Mimicking GNOME 2
Many users prefer the look and feel of GNOME 2 better than GNOME 3. Thankfully, a fellow by the name of Ron Yorston already created an extension pack that essentially transforms GNOME 3 into a logical upgrade of GNOME 2, instead of the complete departure that GNOME Shell is by default.
The extensions are available as an RPM download. At the time of writing, his pack includes six extensions: the Applications Menu extension we already covered and five new extensions:
The Bottom Panel extension resurrects the GNOME 2 bottom panel, complete with window list and workspace switcher.
The Move Clock extension returns the clock to the right side of the upper panel, among the other indicators.
The Panel Favorites extension adds quick-launcher icons from the Dash section of the Overview to the upper panel, between the Activities button and the foreground application's icon/name.
Shut Down Menu
The Shut Down Menu extension changes the Suspend entry in the User menu to Shut Down.
When you click Shut Down, you're given all of the relevant options: Suspend, Hibernate, Restart, Cancel, and Power Off.
The Static Workspaces extension disables the new dynamic workspaces in favor of the old-school user-configurable number of virtual desktops.
Once all of those extensions are enabled, you end up with a desktop like this:
While Ron's pack does most of the heavy lifting, there are a few more tweaks that get you even closer to the classic GNOME 2 experience. First, enable the AlternateTab, Auto Move Windows, and Places Status Indicator extensions from the previous page. Then, enable Have file manager handle the desktop, along with any of the icons you want to appear on the Desktop page of the GNOME Tweak Tool. Finally, bring back the minimize and maximize buttons by changing the Arrangement of buttons on the titlebar to All on the Shell page of the GNOME Tweak Tool.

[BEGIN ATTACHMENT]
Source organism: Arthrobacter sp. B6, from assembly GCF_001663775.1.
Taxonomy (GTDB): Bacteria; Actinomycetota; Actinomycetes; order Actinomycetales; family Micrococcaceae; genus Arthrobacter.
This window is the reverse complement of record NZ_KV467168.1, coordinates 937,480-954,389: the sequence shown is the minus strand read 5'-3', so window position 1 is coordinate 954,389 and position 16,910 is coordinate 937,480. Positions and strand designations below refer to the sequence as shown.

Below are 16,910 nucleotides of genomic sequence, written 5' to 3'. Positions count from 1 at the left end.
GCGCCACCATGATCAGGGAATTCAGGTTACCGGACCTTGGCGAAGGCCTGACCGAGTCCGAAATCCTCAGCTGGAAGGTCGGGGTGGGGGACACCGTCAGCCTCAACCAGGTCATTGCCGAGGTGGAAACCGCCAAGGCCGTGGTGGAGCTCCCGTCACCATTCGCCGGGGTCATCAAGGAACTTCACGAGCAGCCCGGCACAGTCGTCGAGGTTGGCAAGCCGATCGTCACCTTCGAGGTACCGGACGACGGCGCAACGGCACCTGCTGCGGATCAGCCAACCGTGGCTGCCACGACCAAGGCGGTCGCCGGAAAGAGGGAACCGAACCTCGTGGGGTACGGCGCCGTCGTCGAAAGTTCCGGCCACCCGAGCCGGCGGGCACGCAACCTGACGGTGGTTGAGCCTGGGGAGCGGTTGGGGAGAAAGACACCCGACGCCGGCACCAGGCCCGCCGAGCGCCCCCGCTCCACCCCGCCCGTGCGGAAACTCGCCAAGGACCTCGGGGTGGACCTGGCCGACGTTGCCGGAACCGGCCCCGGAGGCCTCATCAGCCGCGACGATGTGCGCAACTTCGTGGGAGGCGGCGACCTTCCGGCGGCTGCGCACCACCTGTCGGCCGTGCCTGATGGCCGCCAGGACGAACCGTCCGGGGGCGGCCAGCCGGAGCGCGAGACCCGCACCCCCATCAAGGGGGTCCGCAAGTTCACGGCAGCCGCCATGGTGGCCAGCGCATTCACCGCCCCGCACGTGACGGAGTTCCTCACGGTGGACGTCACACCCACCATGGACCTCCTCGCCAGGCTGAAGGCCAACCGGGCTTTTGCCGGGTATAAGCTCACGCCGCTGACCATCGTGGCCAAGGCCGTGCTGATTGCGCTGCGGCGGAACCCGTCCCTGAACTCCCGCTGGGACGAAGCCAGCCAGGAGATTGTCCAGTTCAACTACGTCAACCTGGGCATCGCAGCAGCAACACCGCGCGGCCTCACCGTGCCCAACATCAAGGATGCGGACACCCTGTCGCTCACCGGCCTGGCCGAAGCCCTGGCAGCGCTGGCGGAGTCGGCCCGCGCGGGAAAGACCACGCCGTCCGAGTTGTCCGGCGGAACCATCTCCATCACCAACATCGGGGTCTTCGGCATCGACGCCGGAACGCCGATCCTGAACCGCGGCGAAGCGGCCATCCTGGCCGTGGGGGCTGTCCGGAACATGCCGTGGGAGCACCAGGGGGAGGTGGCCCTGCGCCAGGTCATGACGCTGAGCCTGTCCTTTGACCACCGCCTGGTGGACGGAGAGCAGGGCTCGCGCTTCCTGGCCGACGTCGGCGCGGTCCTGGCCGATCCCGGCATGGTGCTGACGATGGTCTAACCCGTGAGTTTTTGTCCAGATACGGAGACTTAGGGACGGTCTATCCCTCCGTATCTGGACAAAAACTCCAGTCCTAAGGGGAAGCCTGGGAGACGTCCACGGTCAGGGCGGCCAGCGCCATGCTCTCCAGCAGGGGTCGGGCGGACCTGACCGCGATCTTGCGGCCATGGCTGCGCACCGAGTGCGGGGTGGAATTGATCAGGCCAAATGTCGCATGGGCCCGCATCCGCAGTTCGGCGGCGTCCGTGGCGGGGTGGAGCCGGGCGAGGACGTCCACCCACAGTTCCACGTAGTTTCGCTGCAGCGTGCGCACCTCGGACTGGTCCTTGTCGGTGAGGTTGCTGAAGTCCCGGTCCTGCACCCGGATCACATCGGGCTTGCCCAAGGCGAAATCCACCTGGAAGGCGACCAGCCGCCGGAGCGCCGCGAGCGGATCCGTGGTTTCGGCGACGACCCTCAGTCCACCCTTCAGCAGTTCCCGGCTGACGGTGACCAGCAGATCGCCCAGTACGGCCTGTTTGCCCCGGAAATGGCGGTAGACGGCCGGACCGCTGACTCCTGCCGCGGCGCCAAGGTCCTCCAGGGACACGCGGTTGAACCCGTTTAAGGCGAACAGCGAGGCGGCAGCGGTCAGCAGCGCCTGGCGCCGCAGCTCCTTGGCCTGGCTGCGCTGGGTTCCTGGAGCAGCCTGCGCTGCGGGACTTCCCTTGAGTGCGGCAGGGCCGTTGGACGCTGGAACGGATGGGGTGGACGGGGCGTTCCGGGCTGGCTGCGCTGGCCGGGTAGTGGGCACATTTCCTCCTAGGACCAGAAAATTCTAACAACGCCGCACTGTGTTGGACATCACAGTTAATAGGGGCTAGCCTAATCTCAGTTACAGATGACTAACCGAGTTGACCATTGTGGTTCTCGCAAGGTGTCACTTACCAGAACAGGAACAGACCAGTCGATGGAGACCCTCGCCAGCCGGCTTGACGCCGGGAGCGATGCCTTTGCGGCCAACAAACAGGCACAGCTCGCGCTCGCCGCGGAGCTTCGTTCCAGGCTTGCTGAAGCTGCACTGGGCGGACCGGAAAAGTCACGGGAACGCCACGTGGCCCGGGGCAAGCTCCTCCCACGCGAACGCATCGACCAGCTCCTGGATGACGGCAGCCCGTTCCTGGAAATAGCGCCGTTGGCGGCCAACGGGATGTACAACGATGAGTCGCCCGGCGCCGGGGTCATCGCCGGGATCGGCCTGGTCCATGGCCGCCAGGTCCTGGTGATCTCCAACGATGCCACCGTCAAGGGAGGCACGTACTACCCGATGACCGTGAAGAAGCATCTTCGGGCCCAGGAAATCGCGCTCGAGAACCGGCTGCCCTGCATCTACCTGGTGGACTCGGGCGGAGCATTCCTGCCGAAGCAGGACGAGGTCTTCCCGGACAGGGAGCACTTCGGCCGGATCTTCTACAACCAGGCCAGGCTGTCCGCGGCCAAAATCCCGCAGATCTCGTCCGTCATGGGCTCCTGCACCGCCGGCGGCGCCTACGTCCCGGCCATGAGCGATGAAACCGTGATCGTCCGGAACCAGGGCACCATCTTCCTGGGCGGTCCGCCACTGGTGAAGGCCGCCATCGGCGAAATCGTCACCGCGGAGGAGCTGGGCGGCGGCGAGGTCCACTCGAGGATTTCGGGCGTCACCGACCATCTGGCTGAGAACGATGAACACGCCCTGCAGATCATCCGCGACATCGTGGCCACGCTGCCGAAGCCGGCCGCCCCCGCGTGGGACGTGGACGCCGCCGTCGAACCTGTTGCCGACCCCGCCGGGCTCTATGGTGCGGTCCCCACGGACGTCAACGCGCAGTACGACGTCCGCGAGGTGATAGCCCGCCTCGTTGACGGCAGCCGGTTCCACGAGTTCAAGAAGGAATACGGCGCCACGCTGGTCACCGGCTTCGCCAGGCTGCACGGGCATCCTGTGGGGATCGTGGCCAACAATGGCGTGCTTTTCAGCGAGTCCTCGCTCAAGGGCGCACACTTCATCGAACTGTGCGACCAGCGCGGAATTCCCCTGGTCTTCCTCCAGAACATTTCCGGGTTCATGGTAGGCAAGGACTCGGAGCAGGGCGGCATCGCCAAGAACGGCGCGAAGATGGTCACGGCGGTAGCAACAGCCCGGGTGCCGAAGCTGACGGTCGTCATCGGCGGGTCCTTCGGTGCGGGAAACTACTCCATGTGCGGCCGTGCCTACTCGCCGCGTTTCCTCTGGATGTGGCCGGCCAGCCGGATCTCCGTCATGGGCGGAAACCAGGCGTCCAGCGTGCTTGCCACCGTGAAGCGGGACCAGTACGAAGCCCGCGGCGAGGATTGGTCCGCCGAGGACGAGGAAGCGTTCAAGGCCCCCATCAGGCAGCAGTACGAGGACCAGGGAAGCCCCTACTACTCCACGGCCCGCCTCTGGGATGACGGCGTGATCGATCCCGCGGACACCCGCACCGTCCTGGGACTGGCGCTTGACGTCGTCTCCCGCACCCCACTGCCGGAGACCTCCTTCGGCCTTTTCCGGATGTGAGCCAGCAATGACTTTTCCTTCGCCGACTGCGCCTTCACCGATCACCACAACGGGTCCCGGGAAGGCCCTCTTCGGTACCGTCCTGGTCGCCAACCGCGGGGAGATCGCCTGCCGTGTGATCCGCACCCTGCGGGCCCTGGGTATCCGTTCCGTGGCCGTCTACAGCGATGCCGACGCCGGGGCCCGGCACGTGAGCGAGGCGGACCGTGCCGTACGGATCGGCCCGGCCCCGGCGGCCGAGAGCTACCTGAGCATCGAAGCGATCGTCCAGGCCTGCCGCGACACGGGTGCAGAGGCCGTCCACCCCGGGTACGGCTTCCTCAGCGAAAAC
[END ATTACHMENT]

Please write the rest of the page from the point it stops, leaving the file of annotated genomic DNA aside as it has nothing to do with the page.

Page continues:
Now you should have something that looks like this:
Although this is not a carbon copy replica of GNOME 2, the differences are minor compared to GNOME 3's default, or even XFCE.
In the end, I'm downgrading to a much older distro of Ubuntu, and supplementing it with Windows 7. I'll be keeping an eye in the coming years to see how these rusty GUI releases turn out-- hopefully for the better. But for now, linux has lost a lot of its useability and it's flare. I'll miss the days when upgrading to a newer distro actually felt like an upgrade, but maybe after all these mistakes, developers will learn and make Linux exciting again. I'll be waiting to see.
Nobody, IMHO, who actually uses a computer for anything of value wastes their time with Fedora. You can't upgrade it, so your own personal enhancements and bug fixes are lost. Features you like are abandoned for broken replacements. Fedora is a nightmare and has been since it began. I began the adventure years ago with Red Hat 5 and finally gave up and moved to more useful distros after Fedora 8. Fedora is now for the masochistic.
On the other hand, if you like superficiality, as in wallpaper and clock positions, and enjoy the animated struggle that comes with installing something new all the time and reporting bugs then Fedora is a good thing.
With that Fedora is also made for workstations and Ubuntu made for end user support 2 differnet applications so why only show benchmarks of end user things and not anything on network support, domain support, VM thin client viability, accessing files from the network, etc. like that things which Fedora is good at not just things which Ubuntu is I think this article was basised and another should be made with more benchmarks to not be as basised towards one or the other.
Unity, Metro, GNOME 3, Etc.
Alas, I must suffer each day for the Wacom preferences panel in GNOME settings. Ties me to GNOME 3 (or a derivative). How silly.
Now, I admit that neither of these configuration options are immediately visible to a new user. Despite that, your review is bad, and you should feel bad.